"Patman Attacks ‘Secret’ C.I.A. Link: Says Agency Gave Money to Private Group Acting as Its Sub Rosa ‘Conduit’" (New York Times, September 1, 1964)
WASHINGTON, Aug. 31 — Representative Wright Patman disclosed today that the Central Intelligence Agency had given money to a private foundation that, he said had served as a “secret conduit” for the agency.
The Texas Democrat quoted an unidentified official of the agency as having said that the intelligence agency had had an “arrangement” with the J.M. Kaplan Fund of New York City from 1959 until some time this year.
Mr. Patman’s disclosure at a public hearing of his House Small Business subcommittee was the source of some concern and embarrassment to Internal Revenue officials attending as witnesses.
Apparently, the intelligence agency’s involvement with the Kaplan Fund was a secret shared by only a few persons in official Washington.
Mitchell Rogovin, assistant to the Commissioner of Internal Revenue, said that until Aug. 10, the date of the last Patman subcommittee hearing on the subject, he was the only present employe of the service who knew of the C.I.A.-Kaplan relationship.
Even the New York District office of the Revenue Service, which is conducting the Kaplan investigation, was not aware of the relationship, Mr. Rogovin said.
When in 1967 Ramparts exposed the CIA’s role in the National Student Association and other groups, it cited Patman’s 1964 statement as an important early warning:
It is widely known that the CIA has a number of foundations which serve as direct fronts or as secret “conduits” that channel money from the CIA to preferred organizations. An intimation of the scope of this financial web was afforded the public on August 31, 1964, when Texas Congressman Wright Patman, in the course of an investigation into the use of foundations for tax dodges, announced that the J.M. Kaplan Fund of New York was serving as a secret conduit for CIA funds. As soon as Patman made his announcement, representatives of the CIA and Internal Revenue came scurrying to his office for a hasty conference. Patman apparently was satisfied with the results. Without retracting his allegations about the Kaplan Fund he announced: “… The CIA does not belong in this foundation investigation.”
Before bringing down the curtain of secrecy, he did, at least, reveal one fact of substance. It turned out that a number of other foundations had contributed to the Kaplan Fund during the crucial years of 1961-63 when the Fund had been serving the CIA. Five of these foundations were not even on the Internal Revenue Service’s list of tax-exempt foundations. They were the Borden Trust, the Price Fund, the Edsel Fund, the Beacon Fund and the Kentfield Fund. The implication was clear that some or all of these were the channel through which the CIA money passed into the Kaplan foundation coffers.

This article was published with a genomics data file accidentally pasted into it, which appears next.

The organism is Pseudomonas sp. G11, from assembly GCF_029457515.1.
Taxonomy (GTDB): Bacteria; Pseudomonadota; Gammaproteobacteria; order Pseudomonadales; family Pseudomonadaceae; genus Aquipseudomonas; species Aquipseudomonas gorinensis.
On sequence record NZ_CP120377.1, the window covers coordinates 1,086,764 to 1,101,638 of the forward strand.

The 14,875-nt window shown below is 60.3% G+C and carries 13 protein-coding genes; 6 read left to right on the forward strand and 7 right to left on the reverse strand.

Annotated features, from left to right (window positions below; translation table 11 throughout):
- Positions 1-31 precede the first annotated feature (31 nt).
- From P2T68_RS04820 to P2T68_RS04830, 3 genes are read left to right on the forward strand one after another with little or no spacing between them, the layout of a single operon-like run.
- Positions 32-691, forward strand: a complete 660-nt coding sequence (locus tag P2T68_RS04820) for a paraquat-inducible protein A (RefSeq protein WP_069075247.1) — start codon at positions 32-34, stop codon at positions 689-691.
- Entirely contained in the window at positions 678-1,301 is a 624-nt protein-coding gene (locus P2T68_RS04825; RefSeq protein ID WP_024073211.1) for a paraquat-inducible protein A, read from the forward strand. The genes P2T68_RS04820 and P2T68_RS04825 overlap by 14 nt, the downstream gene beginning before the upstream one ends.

Ramparts was provided with an unusual insight into the manner in which the CIA uses legitimate foundations with liberal interests, such as the Kaplan Fund, in a recent conversation with the president of a prominent New England foundation who asked to remain anonymous: “I didn’t want my foundation dragged through the CIA mud.” In 1965 he was approached by what he described as “two nice middle-aged Irish cop types who flashed CIA cards at me.” The men asked the foundation president if they could look over the list of organizations that his foundation supports. He volunteered the list to them and after looking it over, the agents said that there were organizations on the list that they would also be willing to support. The CIA men explained, “We are trying to pose an alternative to communism and want to back third-force programs, which we could not do if it was known that this support comes from a government source.”
The agents then proposed to support some of the organizations already on the foundation’s list as well as suggesting new prospective recipients. The agents promised that if this arrangement was accepted, they would be able to channel CIA money into the foundation without it ever being traced back to the CIA. They said that they were very skilled at these manipulations.